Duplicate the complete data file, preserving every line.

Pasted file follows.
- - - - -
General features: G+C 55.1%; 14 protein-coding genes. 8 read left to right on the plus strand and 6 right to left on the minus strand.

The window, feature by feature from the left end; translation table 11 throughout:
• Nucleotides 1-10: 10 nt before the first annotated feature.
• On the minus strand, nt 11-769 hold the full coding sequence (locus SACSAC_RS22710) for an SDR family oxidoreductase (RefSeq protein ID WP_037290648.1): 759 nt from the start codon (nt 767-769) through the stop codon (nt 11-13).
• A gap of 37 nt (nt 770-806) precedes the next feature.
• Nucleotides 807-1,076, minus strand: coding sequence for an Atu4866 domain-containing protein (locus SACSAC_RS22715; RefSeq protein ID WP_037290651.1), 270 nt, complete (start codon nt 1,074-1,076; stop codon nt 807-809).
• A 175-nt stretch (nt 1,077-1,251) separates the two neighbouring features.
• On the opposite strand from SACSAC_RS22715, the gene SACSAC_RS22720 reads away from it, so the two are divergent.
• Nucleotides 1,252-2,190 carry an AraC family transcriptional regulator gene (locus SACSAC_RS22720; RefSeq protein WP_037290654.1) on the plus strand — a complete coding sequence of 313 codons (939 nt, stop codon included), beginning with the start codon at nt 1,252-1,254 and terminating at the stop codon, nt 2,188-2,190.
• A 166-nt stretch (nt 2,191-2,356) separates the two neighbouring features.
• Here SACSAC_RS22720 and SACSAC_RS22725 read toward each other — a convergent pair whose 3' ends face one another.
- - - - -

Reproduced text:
General features: G+C 55.1%; 14 protein-coding genes. 8 read left to right on the plus strand and 6 right to left on the minus strand.

The window, feature by feature from the left end; translation table 11 throughout:
• Nucleotides 1-10: 10 nt before the first annotated feature.
• On the minus strand, nt 11-769 hold the full coding sequence (locus SACSAC_RS22710) for an SDR family oxidoreductase (RefSeq protein ID WP_037290648.1): 759 nt from the start codon (nt 767-769) through the stop codon (nt 11-13).
• A gap of 37 nt (nt 770-806) precedes the next feature.
• Nucleotides 807-1,076, minus strand: coding sequence for an Atu4866 domain-containing protein (locus SACSAC_RS22715; RefSeq protein ID WP_037290651.1), 270 nt, complete (start codon nt 1,074-1,076; stop codon nt 807-809).
• A 175-nt stretch (nt 1,077-1,251) separates the two neighbouring features.
• On the opposite strand from SACSAC_RS22715, the gene SACSAC_RS22720 reads away from it, so the two are divergent.
• Nucleotides 1,252-2,190 carry an AraC family transcriptional regulator gene (locus SACSAC_RS22720; RefSeq protein WP_037290654.1) on the plus strand — a complete coding sequence of 313 codons (939 nt, stop codon included), beginning with the start codon at nt 1,252-1,254 and terminating at the stop codon, nt 2,188-2,190.
• A 166-nt stretch (nt 2,191-2,356) separates the two neighbouring features.
• Here SACSAC_RS22720 and SACSAC_RS22725 read toward each other — a convergent pair whose 3' ends face one another.